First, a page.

Sebastian Kurz under pressure to secure release of Austrian woman in Dubai

Sebastian Kurz (OEVP) is facing his first big test as Austria’s new Foreign Minister as the pressure builds to secure the release of an Austrian woman who was arrested in Dubai after reporting her rape to police in Dubai.

The 29-year-old Viennese was arrested by police for having illegal sex in December after she went to them to report that she had been raped in an underground car park by a man from Yemen. The police also told her she could escape the charges if she agreed to marry the man she says attacked her.

Over 100,000 people

250,000 people, according to other sources

have now signed an online petition in support of her release and campaign activists have called on Kurz, the youngest ever Finance Minister, to make it happen.

“Sebastian Kurz must ensure that Dubai will return the young Austrian to her family and her friends,” said Christopher Schott, Campaign Director of global campaigning organisation Avaaz.

Kurz has sent a high level crisis team to Dubai and has done “everything in his power to help the Austrian”, according to the Foreign Ministry.

A similar case last year caused an outcry when a Norwegian woman was sentenced to 16 months in prison after reporting her own rape. She was eventually pardoned and was allowed to return to Norway.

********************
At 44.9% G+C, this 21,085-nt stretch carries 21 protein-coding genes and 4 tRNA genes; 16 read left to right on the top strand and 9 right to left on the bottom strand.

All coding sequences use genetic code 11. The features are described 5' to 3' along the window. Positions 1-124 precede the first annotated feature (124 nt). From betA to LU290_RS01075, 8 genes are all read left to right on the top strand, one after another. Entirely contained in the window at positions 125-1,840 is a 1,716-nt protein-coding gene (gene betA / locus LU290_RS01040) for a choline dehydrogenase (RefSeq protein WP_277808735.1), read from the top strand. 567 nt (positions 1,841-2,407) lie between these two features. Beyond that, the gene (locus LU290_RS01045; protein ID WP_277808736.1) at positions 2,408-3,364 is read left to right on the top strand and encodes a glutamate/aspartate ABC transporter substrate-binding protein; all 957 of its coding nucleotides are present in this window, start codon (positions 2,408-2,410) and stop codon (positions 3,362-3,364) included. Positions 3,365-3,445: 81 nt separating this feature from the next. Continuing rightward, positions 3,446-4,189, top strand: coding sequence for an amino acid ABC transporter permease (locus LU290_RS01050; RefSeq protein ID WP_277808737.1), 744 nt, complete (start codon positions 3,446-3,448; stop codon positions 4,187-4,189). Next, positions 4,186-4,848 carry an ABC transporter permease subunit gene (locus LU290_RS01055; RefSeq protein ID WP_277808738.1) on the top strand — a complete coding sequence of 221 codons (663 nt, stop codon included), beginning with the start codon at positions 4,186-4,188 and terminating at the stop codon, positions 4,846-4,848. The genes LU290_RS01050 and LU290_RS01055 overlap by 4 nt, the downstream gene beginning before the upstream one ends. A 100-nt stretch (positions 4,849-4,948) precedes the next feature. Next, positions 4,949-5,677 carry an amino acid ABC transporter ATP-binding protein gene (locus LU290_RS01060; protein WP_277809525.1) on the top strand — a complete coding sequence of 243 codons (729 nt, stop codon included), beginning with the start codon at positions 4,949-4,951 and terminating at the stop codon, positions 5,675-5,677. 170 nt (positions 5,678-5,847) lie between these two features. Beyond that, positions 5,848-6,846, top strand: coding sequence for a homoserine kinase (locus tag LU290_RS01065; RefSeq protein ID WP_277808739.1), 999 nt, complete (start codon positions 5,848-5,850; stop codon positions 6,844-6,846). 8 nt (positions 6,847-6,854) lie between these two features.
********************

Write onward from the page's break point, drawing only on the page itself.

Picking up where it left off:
The mass campaign to free this Austrian woman has succeeded; she is back in Austria.

The rapist was a policeman’s son.

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Edward Snowden deserves Nobel Peace Prize, Norwegian MP’s say


This 16 July 2013 video is called Snowden Nominated for Nobel Peace Prize.

From Associated Press:

Snowden Nominated For Nobel Prize By Norwegian Politicians

01/29/14 06:34 AM ET EST

STAVANGER, Norway — Two Norwegian lawmakers say they have jointly nominated former NSA contractor Edward Snowden for the 2014 Nobel Peace Prize.

Socialist lawmakers Baard Vegard Solhjell, a former environment minister, and Snorre Valen said Wednesday the public debate and policy changes “in the wake of Snowden‘s whistleblowing has contributed to a more stable and peaceful world order.”